Other than that, the majority of the fascination of the event comes from the natural consequence of getting thousands of crazy ramblin' gamblin' types together: they strike up outlandish wagers amongst themselves. Now the precise details of the bets are only really truly known by the players involved in the specific disagreements, but word does get out - and the fun thing is that it doesn't really matter whether the reporting is accurate or not. Sometimes the fiction can be more fun than the fact.
It has widely been reported that Phil Ivey, probably the consensus choice for the single best poker player alive, has an extremely large bet against Howard Lederer, and this report seems to reflect the consensus; Ivey has purportedly bet five million dollars, at even money, that he will win at least two bracelets at the Las Vegas elements of the 2010 and 2011 World Series of Poker festivals. Ivey and Lederer are known to be long-standing friends and - while the precise legality of the situation may require some deft legal footwork - are both considered to be part-owners of the Full Tilt Poker web site. Ivey won his eighth bracelet this year, fittingly, in the multi-discipline H.O.R.S.E. discipline; in response Lederer tweeted a very succinct "...gulp".
However, while details are very hazy, Ivey's bracelet bet may not be the biggest of its type this year. Tom Dwan, who plays online under the name "durrrr", is associated with some of the most volatile gains and losses in all of online poker; databases suggest prolonged swings over the past few years of five million up, three million down, three million up, seven million down, another three million up, four million up, four more million up and four million down. At the end of this roller-coaster, he is believed to be the biggest winner online so far this year. He announced an intention to bet on himself winning a bracelet this year; while the precise details are not public information, it appears that he got millions and millions of dollars of action. Nobody but Dwan knows the precise details, but there might have been five million dollars, or there might have been fifteen million dollars, riding one way or the other. Dwan managed to get to the final two of a tournament within a week and a half of the series starting, but finished second, much to the relief of his many opponents; Simon Watt, the New Zealander who beat him, made a lot of influential friends quickly.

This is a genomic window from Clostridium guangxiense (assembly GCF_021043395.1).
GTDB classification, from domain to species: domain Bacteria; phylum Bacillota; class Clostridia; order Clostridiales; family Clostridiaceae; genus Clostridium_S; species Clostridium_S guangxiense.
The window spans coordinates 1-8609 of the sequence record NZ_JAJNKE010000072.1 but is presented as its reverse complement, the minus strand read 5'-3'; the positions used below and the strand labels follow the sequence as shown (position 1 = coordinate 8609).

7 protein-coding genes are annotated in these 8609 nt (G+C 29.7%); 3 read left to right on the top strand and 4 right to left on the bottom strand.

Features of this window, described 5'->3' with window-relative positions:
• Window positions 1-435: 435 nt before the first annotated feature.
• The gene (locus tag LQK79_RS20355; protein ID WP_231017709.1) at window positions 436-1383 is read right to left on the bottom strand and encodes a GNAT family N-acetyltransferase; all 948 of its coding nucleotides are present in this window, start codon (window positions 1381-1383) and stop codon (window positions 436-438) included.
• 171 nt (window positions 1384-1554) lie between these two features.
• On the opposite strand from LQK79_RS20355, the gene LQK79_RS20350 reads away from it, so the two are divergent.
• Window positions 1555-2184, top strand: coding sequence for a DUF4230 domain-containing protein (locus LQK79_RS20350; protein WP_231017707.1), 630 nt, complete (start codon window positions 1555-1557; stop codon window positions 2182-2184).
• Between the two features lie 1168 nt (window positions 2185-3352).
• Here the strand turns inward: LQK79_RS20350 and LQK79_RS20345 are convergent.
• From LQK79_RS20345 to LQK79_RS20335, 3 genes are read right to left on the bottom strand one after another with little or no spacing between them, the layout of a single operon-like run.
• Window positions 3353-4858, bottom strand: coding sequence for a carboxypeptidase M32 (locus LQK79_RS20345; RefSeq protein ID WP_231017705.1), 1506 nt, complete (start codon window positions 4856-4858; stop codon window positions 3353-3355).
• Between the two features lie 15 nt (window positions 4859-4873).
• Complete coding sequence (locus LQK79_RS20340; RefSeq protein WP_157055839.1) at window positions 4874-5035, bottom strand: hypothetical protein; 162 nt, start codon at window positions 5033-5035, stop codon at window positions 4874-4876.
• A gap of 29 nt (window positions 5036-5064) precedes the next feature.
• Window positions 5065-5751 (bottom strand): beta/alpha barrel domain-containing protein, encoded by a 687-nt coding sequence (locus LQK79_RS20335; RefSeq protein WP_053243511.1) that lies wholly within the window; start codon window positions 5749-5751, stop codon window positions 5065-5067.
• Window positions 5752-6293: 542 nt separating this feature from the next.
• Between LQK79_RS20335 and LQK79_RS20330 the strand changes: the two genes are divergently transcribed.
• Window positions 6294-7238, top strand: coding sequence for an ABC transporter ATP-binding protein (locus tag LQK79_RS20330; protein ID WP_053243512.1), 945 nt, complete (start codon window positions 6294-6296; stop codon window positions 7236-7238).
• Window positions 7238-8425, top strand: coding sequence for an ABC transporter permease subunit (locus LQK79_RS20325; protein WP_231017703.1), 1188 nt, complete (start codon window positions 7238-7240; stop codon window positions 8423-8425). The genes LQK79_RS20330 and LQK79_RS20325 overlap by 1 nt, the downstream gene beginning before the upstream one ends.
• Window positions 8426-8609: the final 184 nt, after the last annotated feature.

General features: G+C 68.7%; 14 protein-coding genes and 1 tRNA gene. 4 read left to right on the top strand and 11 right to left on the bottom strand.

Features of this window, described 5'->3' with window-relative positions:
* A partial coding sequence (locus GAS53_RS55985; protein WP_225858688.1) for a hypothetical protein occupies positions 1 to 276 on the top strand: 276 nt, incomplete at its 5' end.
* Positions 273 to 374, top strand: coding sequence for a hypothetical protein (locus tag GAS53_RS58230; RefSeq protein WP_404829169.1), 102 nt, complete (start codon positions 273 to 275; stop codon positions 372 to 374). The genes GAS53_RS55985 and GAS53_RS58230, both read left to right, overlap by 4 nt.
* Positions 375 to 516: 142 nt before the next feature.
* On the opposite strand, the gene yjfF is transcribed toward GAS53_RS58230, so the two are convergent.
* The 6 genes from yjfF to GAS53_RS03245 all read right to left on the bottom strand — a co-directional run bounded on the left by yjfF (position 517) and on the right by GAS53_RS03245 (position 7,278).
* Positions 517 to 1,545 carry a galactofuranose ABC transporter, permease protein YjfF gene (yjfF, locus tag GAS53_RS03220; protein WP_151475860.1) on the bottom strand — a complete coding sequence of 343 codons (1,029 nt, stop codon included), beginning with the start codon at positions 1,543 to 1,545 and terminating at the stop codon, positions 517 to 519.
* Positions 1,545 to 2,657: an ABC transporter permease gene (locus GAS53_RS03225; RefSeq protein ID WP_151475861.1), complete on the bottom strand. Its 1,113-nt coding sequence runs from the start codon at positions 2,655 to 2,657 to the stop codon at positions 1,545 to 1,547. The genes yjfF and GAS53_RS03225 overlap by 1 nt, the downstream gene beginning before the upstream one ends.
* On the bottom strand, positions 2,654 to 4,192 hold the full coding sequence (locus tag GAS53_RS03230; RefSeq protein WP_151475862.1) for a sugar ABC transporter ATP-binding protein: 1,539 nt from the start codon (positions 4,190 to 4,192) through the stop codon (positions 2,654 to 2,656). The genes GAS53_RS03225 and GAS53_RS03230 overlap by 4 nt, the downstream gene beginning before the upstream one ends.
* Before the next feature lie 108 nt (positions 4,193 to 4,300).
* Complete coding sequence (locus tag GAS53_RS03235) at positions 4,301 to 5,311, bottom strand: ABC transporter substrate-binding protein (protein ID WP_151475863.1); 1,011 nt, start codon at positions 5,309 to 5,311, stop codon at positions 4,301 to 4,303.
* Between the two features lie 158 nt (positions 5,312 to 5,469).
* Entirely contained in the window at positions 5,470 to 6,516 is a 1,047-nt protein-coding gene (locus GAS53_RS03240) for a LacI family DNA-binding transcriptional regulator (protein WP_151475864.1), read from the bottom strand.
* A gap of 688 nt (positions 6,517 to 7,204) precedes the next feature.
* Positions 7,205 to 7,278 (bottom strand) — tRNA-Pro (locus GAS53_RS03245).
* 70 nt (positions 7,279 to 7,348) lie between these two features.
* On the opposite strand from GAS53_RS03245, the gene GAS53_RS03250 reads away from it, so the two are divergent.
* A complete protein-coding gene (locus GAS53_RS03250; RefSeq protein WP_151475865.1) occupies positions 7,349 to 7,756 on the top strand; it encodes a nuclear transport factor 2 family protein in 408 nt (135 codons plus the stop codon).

Could this all be a sophisticated work of fiction propagated across the poker world to thrill the no-mark fans who would never know for sure either way? Plausibly, but just as plausibly not. Dwan is believed to be one of the principals in this remarkable story from 2007. One player here referred to as "Tony" (believed to be Dwan) expressed the opinion to his roommate that he could beat anyone in the world at chess if the opponent started without one of his two rooks. The roommate disagreed, and then this difference of opinion rapidly escalated into a $50,000 wager between the two of them. The roommate specified that the "anyone in the world" in question should be chess International Master Greg Shahade, author of the story to which I linked, and "Tony" comprehensively lost his bet.
There are all manner of crazy bets going on. I can't substantiate this, but I'm sure I remember reading that one three-time bracelet winner tweeted (presumably in error, because he soon deleted it) that he had entered so many tournaments this year and taken part in so many side bets that he was over $300,000 down for the whole series. It would be quite a feat, of sorts, to earn a prestigious title and still lose money over the duration of the series, but I don't think that the famous player in question even managed the more desirable half of the accomplishment.